I was going to call it "Roasted Rat", but had a failure of nerve. Can't fool anyone, anyway- it's another version of the ubiquitous ratatouille. There are good reasons why you see it everywhere-especially now. This concoction is made a bit differently from the ratatouille we grew up on. Or, that I grew up on, at least, as prepared by my mother, channeling Craig Claibourne. And there was absolutely nothing wrong with that stuff- it was a taste revelation for an American kid in the sixties, and I adored it, hot or lukewarm. In fact, it was such a novel treat then, that it is hard for me to realize how humdrum some people now consider it. It doesn't spoil it for me at all- I still think it's brilliant.
When I was growing up, my friends were mostly pretty interested in the non-ordinary food my mother turned out at our house. I don't think we always give children and teenagers enough credit for being willing to try something new- especially if it comes from someone who has given them goodies before. Within reason- I'm not suggesting offering strange adolescents a buffet of offal to gag over. But most will tackle their first artichoke bravely, especially when there's something obviously delicious, like melted butter, to dunk it in.
The lovely flashback in "Ratatouille", where the Cruella-esque food critic is transported to his childhood table, and his mother's fragrant ratatouille, charmed the pants off me, and 'tis the season, anyway. Over the years, my methods have become less and less traditional, as I have followed to it's logical (in my mind) extention, Julia Child's advice to cook the ingredients separately, at first, preserving the distinct flavors. My daughter makes a fine ratatouille with a similar theoretical basis, there's a gorgeous one in "Cucina Sympatica", and the artful chef-y French Laundry version modeled in the film is inspirational, too (though I do feel, with the redfox, that it would be quite the trick to plate it as suggested.)
This one-not really a ratatouille at all, I suppose- evolved in large part from my annual summer obsession with roasted vegetables. I can go a solid week, really, wanting roasted vegetables for supper every night, with maybe a little leftover chicken, or lamb or something tossed in, over a pile of salad greens- preferably with lots of arugula. Sometimes I shave a little cheese (the ricotta salata is dandy for this) over the greens first, and toss the hot veg over, so the cheese melts a bit. Fresh herbs on top, shredded thinly do not hurt, either. I know you can use any number of (or no) dressings over such a pile, but my favorite is the following:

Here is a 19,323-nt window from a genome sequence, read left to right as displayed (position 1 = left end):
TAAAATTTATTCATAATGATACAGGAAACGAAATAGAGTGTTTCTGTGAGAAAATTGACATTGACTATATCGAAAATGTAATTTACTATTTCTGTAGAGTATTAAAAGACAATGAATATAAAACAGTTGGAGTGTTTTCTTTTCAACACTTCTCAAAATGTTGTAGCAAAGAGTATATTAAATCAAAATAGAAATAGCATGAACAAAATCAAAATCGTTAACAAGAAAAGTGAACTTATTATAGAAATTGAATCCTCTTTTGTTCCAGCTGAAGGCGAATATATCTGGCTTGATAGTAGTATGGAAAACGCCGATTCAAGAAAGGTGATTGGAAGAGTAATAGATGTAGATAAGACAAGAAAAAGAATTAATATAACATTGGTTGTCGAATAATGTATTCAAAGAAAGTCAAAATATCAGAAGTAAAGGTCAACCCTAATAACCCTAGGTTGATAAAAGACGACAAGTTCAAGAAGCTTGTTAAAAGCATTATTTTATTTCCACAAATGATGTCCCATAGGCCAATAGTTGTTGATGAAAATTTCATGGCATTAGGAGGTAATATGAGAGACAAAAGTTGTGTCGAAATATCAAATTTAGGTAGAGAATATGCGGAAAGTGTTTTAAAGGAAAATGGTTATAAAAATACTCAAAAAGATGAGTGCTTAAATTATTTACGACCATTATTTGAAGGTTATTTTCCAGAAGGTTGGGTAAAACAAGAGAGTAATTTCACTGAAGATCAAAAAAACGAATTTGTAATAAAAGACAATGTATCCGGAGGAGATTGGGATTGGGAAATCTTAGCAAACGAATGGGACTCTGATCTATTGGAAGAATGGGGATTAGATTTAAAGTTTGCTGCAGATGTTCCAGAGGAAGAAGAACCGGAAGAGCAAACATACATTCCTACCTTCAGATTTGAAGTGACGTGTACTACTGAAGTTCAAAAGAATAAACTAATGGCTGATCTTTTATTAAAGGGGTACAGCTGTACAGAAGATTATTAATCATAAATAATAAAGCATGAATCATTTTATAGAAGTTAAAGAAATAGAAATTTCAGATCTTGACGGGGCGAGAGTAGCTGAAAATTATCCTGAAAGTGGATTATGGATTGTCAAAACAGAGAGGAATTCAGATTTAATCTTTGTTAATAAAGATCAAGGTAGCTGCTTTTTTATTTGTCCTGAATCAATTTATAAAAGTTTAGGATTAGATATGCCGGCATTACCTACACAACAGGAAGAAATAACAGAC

a very finely chopped large shallot
sea salt and freshly ground black pepper
juice of a large lemon
extra virgin olive oil in same quantity as lemon juice, maybe just a tad more
Mix together, and let it sit for at least 30 minutes if possible. Pour over roast veg, in reasonable quantities- it will keep a few days in the fridge-though you must bring it to room temperature, of course, if you expect to pour it. Simple, but somehow insanely good with any roasted veg. Don't substitute for the shallot, if you want to see what I mean about this.
Anyway, the following is a not-quite ratatouille variant/elaboration of the roasted veg supper:
Using a mandoline or with a knife and an extreme deftness such as I do not possess, very thinly slice zucchini and yellow summer squash, red onion, eggplant and fennel bulbs. Set out on cookie sheets sprayed with olive oil. Thinly slice several garlic cloves over all, spray with more olive oil and sprinkle with salt and pepper, thyme or dried basil, and a bit a lavender, if you have some.
Roast at 450F or so, until going crispy. Meanwhile, char, peel, and cut into squares a green pepper, red pepper, or one of each. Arrange veg in baking dish. Pour dressing, or a little balsamic vinegar-a decent tasting super-market type- over the veg. Pour over all, a not-drained 15 oz can of chopped tomatoes (preferably Muir Glen fire-roasted ones, which I buy by the case these days). Sprinkle with a little light brown or demarra sugar. Cover with aluminum foil and bake at 350F for 30 minutes. Uncover and cook about 10 more minutes.
Using a spatula, gently fold the veg over one another to distribute them, but not break them up too much, while adding a few extra glugs of the balsamic. Thinly slice some fresh basil, and sprinkle over. Let this sit around awhile, if you can, after it's cool, for the flavors to migrate a bit. The more balsamic vinegar you add, the more it becomes like a condiment, rather than a vegetable dish. This is good, too-you can put it on a sandwich or something-as you might a chutney. It should not be very wet, however, whichever way you do it, as that spoils it, IMHO.
Use this stuff, if you like it, in any of the myriad ways a person serves ratatouille. It is really nice with a runny poached egg on top , and some toasted rustic-type bread. Or otherwise.